Striking a balance between the risks and benefits of the Internet-of-Things — Tan Teck Boon

JUNE 9 — Are you worried about your online data privacy? If the answer is “yes”, then you need to be concerned about the Internet-of-Things or IoT — a catch-all phrase for the global network of Internet-enabled sensors, devices and systems which collect and share your personal data.

The billions of IoT products out there right now are wildly diverse and growing fast. They include fitness trackers, medical devices, household appliances, mobile gadgets and even automobiles.

Already, there are more IoT products than there are people and many more will come online soon.

Proponents say that once we are fully immersed in IoT, the technology will engender myriad benefits.

Besides being energy-saving, IoT products also enhance our situational awareness and quality of life through automation, they claim.

For example, when a sleep tracker is connected to a smart air-conditioner and coffee maker, the wearer not only wakes up to a freshly-brewed cup of coffee, but also feeling totally refreshed because the temperature is synced to his sleeping pattern.

So not only does the wearer of the sleep tracker know the quality of his sleep, he is also doing his part for the environment by letting the smart air-conditioner adjust the temperature accordingly throughout the night.

As appealing as this techno-utopian vision may be, it is unfortunately clouded by serious cybersecurity concerns.

The biggest fear right now is that IoT products will open up new points of attack for hackers to exploit.

Indeed, many IoT products do not come with built-in firewalls, encryption/authentication and antivirus capabilities.

We install security protection into our smartphones, PCs and tablets; but doing so with the smart toothbrush or kettle will be problematic due to their limited computing power.

According to estimates from Hewlett Packard, 70 per cent of IoT products currently in use are vulnerable.

In a sign of things to come, penetration tests designed to uncover security vulnerabilities in IoT products have shown that it is possible to breach home Wi-Fi networks via IoT appliances.

So hackers could, in theory, exploit weaknesses in everyday IoT products and work their way into corporate or government networks as employees take their infected gadgets to work.

In 2013, hackers breached the database of Target and stole the credit card numbers of 40 million customers apparently by hacking the American retail giant’s Internet-enabled heating and air-conditioning system.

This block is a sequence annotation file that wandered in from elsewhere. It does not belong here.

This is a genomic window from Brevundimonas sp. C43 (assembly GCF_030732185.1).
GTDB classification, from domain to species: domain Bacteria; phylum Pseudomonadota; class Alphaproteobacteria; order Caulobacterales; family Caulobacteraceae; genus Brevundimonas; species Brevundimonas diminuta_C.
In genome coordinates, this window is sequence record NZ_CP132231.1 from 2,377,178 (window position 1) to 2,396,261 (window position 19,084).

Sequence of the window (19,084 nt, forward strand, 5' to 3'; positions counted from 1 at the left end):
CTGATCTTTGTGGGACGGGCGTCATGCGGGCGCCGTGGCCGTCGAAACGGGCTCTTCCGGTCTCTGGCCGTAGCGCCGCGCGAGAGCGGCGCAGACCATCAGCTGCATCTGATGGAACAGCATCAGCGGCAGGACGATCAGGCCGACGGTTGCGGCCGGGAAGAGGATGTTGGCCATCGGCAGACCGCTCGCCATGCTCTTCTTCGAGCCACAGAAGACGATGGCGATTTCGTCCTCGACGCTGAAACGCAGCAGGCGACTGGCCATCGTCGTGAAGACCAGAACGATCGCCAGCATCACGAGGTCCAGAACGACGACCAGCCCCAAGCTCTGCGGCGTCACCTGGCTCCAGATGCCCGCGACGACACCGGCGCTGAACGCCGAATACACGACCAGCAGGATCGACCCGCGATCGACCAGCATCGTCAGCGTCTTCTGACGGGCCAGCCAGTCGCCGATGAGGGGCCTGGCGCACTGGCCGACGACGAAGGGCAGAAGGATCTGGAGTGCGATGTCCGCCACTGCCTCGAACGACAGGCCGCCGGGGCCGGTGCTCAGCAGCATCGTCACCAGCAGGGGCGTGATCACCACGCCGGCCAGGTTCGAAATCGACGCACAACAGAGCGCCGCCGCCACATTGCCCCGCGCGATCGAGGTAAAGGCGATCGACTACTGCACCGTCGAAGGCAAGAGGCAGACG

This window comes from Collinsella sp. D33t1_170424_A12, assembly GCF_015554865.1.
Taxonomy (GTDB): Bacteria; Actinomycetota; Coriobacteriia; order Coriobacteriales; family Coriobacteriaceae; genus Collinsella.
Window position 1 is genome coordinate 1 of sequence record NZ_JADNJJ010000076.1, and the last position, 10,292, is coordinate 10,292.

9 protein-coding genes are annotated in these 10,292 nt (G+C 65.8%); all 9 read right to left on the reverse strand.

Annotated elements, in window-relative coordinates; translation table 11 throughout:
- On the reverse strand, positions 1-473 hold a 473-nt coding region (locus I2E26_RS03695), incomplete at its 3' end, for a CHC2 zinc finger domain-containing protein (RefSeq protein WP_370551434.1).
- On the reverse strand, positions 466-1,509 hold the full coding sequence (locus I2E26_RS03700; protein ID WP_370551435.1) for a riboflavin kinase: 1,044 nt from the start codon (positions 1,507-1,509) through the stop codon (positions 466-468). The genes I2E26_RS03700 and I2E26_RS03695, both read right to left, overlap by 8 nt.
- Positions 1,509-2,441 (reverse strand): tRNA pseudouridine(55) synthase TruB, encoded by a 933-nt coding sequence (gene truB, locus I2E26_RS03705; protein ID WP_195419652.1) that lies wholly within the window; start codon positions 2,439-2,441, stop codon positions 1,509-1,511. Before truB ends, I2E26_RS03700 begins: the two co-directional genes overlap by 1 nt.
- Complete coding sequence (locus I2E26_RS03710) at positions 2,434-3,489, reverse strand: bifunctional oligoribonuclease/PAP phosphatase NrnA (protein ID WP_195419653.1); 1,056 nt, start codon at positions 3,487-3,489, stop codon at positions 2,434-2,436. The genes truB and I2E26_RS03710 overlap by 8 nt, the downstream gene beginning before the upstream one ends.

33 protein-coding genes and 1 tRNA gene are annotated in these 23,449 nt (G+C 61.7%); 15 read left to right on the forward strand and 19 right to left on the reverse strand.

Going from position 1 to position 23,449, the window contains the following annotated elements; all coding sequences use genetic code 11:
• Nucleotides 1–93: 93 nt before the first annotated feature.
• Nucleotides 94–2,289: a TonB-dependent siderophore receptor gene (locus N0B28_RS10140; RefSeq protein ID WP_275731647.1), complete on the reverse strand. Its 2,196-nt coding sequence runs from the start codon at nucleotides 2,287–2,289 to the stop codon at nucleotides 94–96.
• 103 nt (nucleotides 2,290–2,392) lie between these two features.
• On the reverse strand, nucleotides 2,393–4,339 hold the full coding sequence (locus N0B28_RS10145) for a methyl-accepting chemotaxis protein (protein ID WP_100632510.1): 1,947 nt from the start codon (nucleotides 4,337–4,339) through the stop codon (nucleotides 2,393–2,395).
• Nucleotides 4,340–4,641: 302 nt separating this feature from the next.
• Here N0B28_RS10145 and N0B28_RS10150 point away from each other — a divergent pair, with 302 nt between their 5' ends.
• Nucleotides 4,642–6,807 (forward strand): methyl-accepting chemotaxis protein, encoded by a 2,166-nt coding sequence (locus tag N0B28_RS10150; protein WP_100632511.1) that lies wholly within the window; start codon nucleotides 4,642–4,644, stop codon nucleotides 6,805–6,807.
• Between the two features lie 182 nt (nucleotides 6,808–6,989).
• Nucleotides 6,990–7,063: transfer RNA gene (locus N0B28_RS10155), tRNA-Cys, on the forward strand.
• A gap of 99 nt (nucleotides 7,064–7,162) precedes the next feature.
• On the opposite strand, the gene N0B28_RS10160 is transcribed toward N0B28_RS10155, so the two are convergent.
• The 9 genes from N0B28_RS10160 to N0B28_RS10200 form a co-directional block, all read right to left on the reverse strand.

In the worst case, hackers could take over or shut down major infrastructure networks throwing critical sectors like banking, transportation and telecommunications into chaos. The consequences would be catastrophic.

Or they might attempt to retrieve sensitive information stored in these networks.

IoT products collect a vast amount of personal data. Not just plain information like names, birth dates and contact details but revealing information like energy consumption patterns, geo-location data and lifestyle habits.

To the untrained eye, this kind of information means nothing but in the hands of sophisticated criminals, it can be used to make scams more elaborate and convincing.

The reality is that IoT is a “double-edged sword”.

Indeed, having an IoT security camera that lets you see what is happening in your house via your smartphone might make a lot of sense when you are away, but it also means that cybercriminals could watch you in your own home if the system had been compromised.

Common sense tells us that we should not share anything online that we do not want others to know about.

But with the advent of IoT, the datafication of our most intimate personal information is unavoidable; more importantly, we will not have a choice about it.

So if you are concerned about your online data privacy, then you should definitely be worried about IoT.

Do we have a choice?

Shunning IoT products completely would be unrealistic since they do bring myriad benefits. Furthermore, as existing electronic products get phased out, users have no choice but to replace them with IoT ones.

Try buying a rear-projection TV today or apply for a job without a smartphone and you will see the impracticality of snubbing the latest technology. If turning our backs on IoT products is not feasible, then what we need is prepare for its inevitable arrival.

For major organisations, this would mean integrating IoT products in a step-by-step fashion — taking the time to evaluate technology with greater care.

The government can certainly help by assessing every IoT product for potential risks.

If an IoT product is deemed too much of a cybersecurity risk then it should definitely not be integrated into the broader network.

The government also needs to set industry standards to ensure that IoT product manufacturers do not cut corners on their goods since building in added security features will eat into their bottom line.

Apart from enhancing security in the cyber domain, the government can also put in place tougher data protection measures to limit abuses of personal information collected by IoT products.

Lastly, consumers play a crucial role too; besides ensuring that their IoT products are secure, they must also be responsible enough to avoid those that are not.

Ultimately, we must recognise that there is no software-based product out there right now that is “hacker-proof”. So some loss of online data privacy is to be expected as we enter the IoT age.

The key then is finding that balance between risks and rewards — that sweet spot which allows us to enjoy the upside while keeping the pitfalls to a level that is tolerable. — TODAY

* This is the personal opinion of the writer and does not necessarily represent the views of Malay Mail Online.

Related Articles